Big-bank issues should meet investor demand later this year, reports Lauren Parr
To anyone outside the investment banks, or their close advisers, the European commercial mortgage-backed securitisation market may appear to have stalled – again. Last year it had looked like recovering, with more than €8bn of transactions, aligning it with 2003 issuance levels. Banks had expected 2014 to kick off with gusto, but have been surprised at how much slower it has been. Although at least six deals are in the pipeline (see below), only two in the capital markets so far this year could be deemed part of the CMBS family: BNP Paribas’s €135m bond issue for Italian REIT Immobiliare Grande Distribuzione, really a private placement; and Intu’s £110m note tap issue secured by the Trafford Centre.
This is not because of lack of investor interest, but for other reasons, the most important being that the loan market is so competitive that it has been hard for banks to find large enough loans for a single asset CMBS, or to accumulate enough loans for a conduit. Some German banks are out-competing everyone on prime assets. There are also a lot of equity buyers, especially very active UK institutional investors.
“Although liquidity has come back there’s not a big flow of debt deals,” says one debt broker. “If you want to build a conduit of even three or four loans, the number you have to bid on to win is significant.” To fit the bill, loans would have to be recently originated and all of a similar credit quality. The market is still risk averse. Says the broker: “Loans must be of a certain quality not necessarily German multi-family or prime, but a portfolio with good lease lengths and reasonable tenant diversity.” Rating agencies in Europe have yet to tackle anything more exotic than single asset/borrower deals, or failsafe German housing.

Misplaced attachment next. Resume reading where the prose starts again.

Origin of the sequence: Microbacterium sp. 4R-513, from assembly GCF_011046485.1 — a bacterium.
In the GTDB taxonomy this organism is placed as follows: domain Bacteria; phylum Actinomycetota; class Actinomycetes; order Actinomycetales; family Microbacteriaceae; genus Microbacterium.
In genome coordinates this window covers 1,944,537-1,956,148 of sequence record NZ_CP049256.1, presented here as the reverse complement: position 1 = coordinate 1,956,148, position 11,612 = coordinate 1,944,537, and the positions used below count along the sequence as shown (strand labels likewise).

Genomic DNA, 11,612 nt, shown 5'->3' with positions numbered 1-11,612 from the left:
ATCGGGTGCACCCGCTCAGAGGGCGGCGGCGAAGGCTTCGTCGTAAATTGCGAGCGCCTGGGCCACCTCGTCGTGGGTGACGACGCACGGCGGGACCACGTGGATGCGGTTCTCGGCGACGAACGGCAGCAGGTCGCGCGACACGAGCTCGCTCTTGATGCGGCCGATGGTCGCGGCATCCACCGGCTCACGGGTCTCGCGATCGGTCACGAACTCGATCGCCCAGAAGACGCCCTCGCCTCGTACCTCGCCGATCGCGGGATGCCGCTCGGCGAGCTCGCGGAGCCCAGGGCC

STRUCTURING TAKES LONGER
Not all borrowers who embraced CMBS before the market crisis are keen to accept it again. According to one legal adviser, another factor is that as the market re-invents itself, “people want to spend more time structuring a deal and getting it right. This may take four or five months now; in the past it took six weeks.” Forecasters may have to cut their optimistic predictions of 2014 European CMBS deal volumes reaching €10bn-€15bn, now that German housing refinancings are out of the way. “We may not reach the same levels this year because big German multi- family housing deals, with lot sizes of around €1bn, dominated last year,” says the adviser.